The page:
Keep up the goodwork Joe!
    15 Oct 2010, 06:57 PM Reply Like
  • Dear Joe,

     

    Thanks for the fine research. If I understand your argument, you're suggesting that the Phase III trial could have provided considerable evidence of joint-space widening (or of significant slowing in the pace of joint-space narrowing), but no evidence of reduction in pain or improvement in function. Based on the FDA document you dug up, significant efficacy on the JSW measure is sufficient to consider a drug for approval. I'm having a hard time understanding the following, though. Why would a Data Monitoring Committee -- presumably expert in Osteoarthritis -- see these results and nevertheless render a judgment of "no efficacy"? Are they as unaware of the FDA standard of approval for osteoarthritis drugs as the biotech analyst community?

     

    Thanks for your spadework and persistence!
    16 Oct 2010, 08:38 PM Reply Like
  • Author’s reply » Great question emis_fan.
    The DMC are by no means experts on OA and they do not make judgment calls on the whether or not a drug is approvable. They are statisticians and they tell you whether or not you are trending towards hitting your endpoint(s), nothing more, nothing less. Therefore they would never concern themselves with FDA standards for approval. I hope this is helpful.
    18 Oct 2010, 08:16 AM Reply Like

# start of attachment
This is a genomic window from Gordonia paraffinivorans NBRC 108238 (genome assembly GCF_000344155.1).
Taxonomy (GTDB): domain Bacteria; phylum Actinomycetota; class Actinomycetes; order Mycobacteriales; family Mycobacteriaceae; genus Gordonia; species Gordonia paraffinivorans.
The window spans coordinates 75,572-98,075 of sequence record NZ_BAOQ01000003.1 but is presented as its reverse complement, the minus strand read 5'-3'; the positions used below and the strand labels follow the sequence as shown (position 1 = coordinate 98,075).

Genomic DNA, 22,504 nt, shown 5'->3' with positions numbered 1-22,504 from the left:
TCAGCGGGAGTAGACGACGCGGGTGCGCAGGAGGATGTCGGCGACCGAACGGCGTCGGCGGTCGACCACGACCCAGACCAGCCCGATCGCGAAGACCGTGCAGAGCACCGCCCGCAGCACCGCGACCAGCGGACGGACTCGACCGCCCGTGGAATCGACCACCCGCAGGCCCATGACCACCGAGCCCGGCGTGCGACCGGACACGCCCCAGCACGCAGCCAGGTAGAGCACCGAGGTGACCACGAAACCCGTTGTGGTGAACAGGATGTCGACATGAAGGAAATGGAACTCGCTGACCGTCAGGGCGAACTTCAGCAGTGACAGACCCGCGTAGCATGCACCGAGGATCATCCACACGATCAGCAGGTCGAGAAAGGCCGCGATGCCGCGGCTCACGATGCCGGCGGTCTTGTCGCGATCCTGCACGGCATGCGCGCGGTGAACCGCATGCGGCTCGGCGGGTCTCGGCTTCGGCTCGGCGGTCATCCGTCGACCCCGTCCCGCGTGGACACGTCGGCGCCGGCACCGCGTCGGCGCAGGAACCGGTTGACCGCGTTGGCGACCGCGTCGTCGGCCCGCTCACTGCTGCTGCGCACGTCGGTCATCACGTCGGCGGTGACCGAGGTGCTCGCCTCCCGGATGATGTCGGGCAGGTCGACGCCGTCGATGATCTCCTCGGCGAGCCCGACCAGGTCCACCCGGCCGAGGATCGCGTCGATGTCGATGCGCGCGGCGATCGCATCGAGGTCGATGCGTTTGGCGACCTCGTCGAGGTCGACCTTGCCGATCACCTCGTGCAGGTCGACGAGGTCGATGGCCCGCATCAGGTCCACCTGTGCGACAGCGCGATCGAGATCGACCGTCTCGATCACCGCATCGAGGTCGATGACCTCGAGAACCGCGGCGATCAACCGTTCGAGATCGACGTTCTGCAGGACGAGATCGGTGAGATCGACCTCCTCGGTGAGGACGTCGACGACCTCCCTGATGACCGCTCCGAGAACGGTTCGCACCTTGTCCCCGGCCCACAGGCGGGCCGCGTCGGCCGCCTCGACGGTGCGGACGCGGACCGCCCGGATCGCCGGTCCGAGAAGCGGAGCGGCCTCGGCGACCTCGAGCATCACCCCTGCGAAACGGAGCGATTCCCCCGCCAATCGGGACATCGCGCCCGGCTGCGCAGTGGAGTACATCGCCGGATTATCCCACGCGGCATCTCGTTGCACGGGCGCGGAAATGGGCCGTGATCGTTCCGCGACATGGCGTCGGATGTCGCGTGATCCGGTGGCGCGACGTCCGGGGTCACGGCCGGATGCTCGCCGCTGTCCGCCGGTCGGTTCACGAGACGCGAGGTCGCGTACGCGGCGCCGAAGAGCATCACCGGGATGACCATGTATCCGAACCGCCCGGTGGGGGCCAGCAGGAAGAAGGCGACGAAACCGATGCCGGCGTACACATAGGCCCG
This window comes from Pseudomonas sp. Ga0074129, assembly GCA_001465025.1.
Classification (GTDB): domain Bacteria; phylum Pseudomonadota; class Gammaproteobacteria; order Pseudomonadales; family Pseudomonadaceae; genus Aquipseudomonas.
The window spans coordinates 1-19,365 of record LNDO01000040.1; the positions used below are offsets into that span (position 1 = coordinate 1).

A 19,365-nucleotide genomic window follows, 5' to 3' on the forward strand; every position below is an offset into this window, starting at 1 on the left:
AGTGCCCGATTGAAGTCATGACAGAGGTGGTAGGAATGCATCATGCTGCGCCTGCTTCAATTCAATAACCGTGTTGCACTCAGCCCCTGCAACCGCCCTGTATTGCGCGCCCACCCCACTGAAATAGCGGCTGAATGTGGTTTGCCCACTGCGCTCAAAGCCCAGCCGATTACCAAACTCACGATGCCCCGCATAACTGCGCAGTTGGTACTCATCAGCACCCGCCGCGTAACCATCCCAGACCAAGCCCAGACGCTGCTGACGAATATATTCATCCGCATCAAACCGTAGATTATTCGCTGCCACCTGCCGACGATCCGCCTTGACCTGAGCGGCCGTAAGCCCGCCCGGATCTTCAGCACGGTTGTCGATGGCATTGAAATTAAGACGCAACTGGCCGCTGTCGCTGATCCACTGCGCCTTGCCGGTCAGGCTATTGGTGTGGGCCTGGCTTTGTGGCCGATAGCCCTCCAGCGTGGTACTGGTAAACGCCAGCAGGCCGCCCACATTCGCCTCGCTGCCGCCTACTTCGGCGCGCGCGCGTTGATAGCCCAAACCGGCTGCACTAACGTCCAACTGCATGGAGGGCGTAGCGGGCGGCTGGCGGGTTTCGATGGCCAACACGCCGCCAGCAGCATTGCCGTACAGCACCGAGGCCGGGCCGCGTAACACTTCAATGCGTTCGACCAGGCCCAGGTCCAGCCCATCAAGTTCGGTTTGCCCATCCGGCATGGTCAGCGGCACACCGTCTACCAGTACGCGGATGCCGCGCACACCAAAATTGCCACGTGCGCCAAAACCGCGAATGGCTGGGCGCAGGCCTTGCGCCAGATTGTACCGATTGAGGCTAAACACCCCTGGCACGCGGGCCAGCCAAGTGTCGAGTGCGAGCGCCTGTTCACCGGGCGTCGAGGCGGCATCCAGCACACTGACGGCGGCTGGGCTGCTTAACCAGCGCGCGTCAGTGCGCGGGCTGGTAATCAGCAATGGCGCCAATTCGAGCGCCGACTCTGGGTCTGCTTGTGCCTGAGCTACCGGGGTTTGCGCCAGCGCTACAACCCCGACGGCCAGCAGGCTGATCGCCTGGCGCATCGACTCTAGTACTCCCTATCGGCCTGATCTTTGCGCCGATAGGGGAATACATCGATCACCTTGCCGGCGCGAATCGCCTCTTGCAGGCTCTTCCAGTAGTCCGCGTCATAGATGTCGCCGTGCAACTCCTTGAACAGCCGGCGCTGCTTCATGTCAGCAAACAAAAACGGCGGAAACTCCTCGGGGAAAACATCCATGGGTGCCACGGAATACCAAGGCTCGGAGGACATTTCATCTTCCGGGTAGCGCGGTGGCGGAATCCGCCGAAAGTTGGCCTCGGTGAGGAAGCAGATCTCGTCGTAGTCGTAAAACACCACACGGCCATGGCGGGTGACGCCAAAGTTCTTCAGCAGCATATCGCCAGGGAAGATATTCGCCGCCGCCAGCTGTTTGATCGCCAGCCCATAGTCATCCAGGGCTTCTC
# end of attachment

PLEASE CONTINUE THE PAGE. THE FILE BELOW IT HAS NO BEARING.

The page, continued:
• Ah, terrific. And that makes sense: in 99.9% of trials, all of the endpoints matter, so a statistician is all you want. And a statistician who sees the study missing 2/3 of its endpoints is likely to give a thumb's down, even if in this one trial out of a thousand, the third endpoint alone is a viable indicator of efficacy.

     

    Thanks for the reply!
    18 Oct 2010, 10:34 AM Reply Like
  • My heart says this drug does have a modifying effect on the progression of OA. In order to learn what this effect is – we need the results to tell us. I feel Novartis may have set the bench mark to high for their trials. Maybe if their clinical trial endpoint was only to prove that it halts the progression of OA, maybe at this stage we would be less concerned as to whether or not it will succeed. Instead Novartis have gone all guns blazing, they want this drug to do everything. My brain says that it won't. Come on results – where are you???
    19 Oct 2010, 08:53 AM Reply Like
  • The good news is that if a drug slows the rate of JS narrowing even by 50%, and even with no effects on pain and function, then at least by 1999 standards, the FDA is willing to consider it (and, given very low risk, approve it). The fact that Novartis continues to throw money at the trial suggests that this is not an unreasonable scenario. The somewhat bad news is that an OA drug that cannot make claims on pain and function will have a smaller market than one that can do everything (improve structure, reduce pain, increase function). But even if the market is $2 billion instead of $7 billion, approval for limited claims (on structure) is still obviously a big deal. And the inability to make pain and function claims may have a much smaller effect on market size.

     

    The other big uncertainty is B-12. What is the reason for the delay in the rollout into medical foods? At the risk of looking idiotic, I'll take the liberty of speculating.